Deformity Adrift

The Teeth of the Divine staff is rarely, if ever wrong. For example, when the new Nightmarer album popped up in promos, before I even had the chance to take it and listen, I was told it’s awesome and even better than the first. If you’re not aware, Cacophony of Terror was its own monster, so saying the new one is better is quite a feat. So, will this be the first time the Teeth of the Divine staff would be wrong?

Nope. Let’s jump into it because the band surely wastes no time. It’s clear right from the opening of “Brutalist Imperator” that the band occupies some space in the dissonant death metal sub-genre, but they have something else happening. They walk a line between that, groove, and sometimes even djent. Don’t get confused, though. Periphery or Tesseract this is not. You won’t find any high-pitched cleans here.

What you will find is a death metal band firing on all cylinders with that overwhelming sense of dread in the background, presumably executed by some 8-string guitars. Take away that sense of dread and you’d still have some badass death metal in a track such as “Throe of Illicit Withdrawal.” I can see the part beginning around 1:30 in becoming a pit starter, as there’s a slight buildup to the heavy groove section.

They do slow it down on the next track, which is an interlude, but they do pick it back up immediately with “Suffering Beyond Death.” What’s beginning to stand out to me on this song and album is that what sets them apart from other bands in this style is the production. Frequently enough, bands have a suffocating sound when it comes to this, but on Deformity Adrift, the production allows them to show off their ability to write monster songs, and in my opinion, this is the best one.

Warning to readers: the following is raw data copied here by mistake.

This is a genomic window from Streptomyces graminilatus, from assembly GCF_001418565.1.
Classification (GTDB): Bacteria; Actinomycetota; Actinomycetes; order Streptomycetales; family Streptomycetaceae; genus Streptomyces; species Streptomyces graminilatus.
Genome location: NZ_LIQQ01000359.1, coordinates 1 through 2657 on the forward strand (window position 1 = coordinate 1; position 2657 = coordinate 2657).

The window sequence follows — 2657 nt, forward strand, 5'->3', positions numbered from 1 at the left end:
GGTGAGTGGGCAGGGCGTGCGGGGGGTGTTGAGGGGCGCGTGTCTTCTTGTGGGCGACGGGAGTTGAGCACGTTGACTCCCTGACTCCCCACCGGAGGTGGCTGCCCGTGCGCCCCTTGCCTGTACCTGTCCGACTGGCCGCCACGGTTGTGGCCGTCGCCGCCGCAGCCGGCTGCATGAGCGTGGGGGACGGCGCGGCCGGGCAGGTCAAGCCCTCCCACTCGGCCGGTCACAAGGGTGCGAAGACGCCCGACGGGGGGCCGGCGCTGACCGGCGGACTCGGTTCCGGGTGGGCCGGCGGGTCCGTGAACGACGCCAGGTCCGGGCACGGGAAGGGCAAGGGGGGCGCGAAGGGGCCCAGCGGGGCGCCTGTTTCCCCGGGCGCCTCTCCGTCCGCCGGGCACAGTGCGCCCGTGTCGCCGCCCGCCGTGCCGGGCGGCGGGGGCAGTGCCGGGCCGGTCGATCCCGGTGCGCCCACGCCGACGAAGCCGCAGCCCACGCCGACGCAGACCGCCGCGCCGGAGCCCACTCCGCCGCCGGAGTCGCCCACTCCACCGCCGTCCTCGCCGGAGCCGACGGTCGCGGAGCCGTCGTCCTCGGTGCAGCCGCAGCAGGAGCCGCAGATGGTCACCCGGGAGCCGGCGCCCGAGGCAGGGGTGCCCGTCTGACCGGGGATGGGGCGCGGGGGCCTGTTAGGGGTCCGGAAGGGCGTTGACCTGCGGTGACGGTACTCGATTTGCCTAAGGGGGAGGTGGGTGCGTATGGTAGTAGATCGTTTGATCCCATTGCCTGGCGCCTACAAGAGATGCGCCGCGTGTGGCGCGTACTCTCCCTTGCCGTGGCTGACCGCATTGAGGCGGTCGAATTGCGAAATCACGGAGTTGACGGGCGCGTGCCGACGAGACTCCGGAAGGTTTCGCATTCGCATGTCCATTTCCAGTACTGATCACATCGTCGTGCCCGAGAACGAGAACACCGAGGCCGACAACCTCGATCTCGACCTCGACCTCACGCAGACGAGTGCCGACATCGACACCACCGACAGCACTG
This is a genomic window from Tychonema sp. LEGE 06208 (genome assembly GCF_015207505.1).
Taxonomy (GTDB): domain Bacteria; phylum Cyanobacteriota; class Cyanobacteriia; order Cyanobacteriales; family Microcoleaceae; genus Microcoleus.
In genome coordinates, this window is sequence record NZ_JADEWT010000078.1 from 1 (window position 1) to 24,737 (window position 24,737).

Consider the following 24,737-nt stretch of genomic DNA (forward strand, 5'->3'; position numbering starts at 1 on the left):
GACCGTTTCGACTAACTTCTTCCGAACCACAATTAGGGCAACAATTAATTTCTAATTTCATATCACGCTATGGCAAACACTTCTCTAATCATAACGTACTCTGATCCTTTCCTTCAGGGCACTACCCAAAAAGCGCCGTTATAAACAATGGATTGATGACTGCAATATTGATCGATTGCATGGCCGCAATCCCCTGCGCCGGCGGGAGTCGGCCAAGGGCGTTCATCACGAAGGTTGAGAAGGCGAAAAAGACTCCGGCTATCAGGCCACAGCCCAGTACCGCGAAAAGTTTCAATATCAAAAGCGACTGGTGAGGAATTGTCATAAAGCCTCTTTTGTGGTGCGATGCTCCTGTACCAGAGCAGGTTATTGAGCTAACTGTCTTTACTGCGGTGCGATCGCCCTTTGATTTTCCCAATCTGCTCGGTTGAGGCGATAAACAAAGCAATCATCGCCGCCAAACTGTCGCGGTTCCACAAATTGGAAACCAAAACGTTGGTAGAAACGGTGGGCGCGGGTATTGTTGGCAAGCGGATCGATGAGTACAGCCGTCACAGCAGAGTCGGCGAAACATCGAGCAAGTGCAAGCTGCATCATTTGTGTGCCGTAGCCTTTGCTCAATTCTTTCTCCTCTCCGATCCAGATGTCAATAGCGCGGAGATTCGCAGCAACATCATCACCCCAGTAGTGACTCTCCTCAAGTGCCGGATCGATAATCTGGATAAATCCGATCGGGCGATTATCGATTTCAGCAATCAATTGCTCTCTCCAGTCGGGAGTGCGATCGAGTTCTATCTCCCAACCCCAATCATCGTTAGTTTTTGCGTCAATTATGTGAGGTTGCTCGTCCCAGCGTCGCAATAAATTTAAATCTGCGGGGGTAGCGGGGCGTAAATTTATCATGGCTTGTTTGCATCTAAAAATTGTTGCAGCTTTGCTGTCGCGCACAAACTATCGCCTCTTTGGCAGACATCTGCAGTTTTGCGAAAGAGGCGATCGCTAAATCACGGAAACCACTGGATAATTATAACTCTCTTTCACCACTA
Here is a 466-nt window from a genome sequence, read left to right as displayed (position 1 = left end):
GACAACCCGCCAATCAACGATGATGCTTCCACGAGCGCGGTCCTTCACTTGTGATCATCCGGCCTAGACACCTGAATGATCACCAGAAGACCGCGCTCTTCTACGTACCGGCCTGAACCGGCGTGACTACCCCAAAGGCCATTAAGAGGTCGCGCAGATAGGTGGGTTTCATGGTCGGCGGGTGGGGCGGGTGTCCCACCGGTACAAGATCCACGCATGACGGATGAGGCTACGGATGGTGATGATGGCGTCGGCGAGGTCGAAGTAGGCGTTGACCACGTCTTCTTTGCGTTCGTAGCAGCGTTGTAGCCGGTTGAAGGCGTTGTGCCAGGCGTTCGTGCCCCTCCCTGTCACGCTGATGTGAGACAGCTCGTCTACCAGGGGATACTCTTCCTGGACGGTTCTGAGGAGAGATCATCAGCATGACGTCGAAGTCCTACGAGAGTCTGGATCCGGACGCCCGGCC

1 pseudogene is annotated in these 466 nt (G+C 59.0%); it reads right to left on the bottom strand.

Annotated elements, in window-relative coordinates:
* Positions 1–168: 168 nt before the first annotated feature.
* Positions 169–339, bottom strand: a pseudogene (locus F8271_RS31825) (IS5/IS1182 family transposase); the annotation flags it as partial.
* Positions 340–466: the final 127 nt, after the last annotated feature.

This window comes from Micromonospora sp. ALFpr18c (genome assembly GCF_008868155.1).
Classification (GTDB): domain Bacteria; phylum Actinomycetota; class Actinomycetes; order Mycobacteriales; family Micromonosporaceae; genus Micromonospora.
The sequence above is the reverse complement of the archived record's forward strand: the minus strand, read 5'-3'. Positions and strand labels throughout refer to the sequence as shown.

“Hammer of Desolation” is another great one. John Collett’s commanding roars, along with the pounding drums, the bass, and the heavy-as-hell guitars may sometimes make you think there are no guitarists, just bassists. Think of Meshuggah beating the absolute shit out of you in a dark alley and I think you’re there.

To close it out is “Obliterated Shine.” That dissonant echo of the drums’ downbeat is sinister. This should be playing when your favorite movie monster comes up from the basement to slay everything in his or her path. It’s almost serpent-like in the way it slithers its way inside your brain. When Paul’s blasts mix with the rest of the rhythm section, it just feels that much heavier.

This is a quick album at only 32 minutes, but it stands alongside my current AOTY pick, EntheosTime Will Take Us All as one of the grooviest of the year, although in a different way. I’m digging it, as evidenced by my previous words. I’m still not sure of its replay value as the year goes on, but I think it’s a must-listen.

[Visit the band's website]
Written by J Mays
May 25th, 2023


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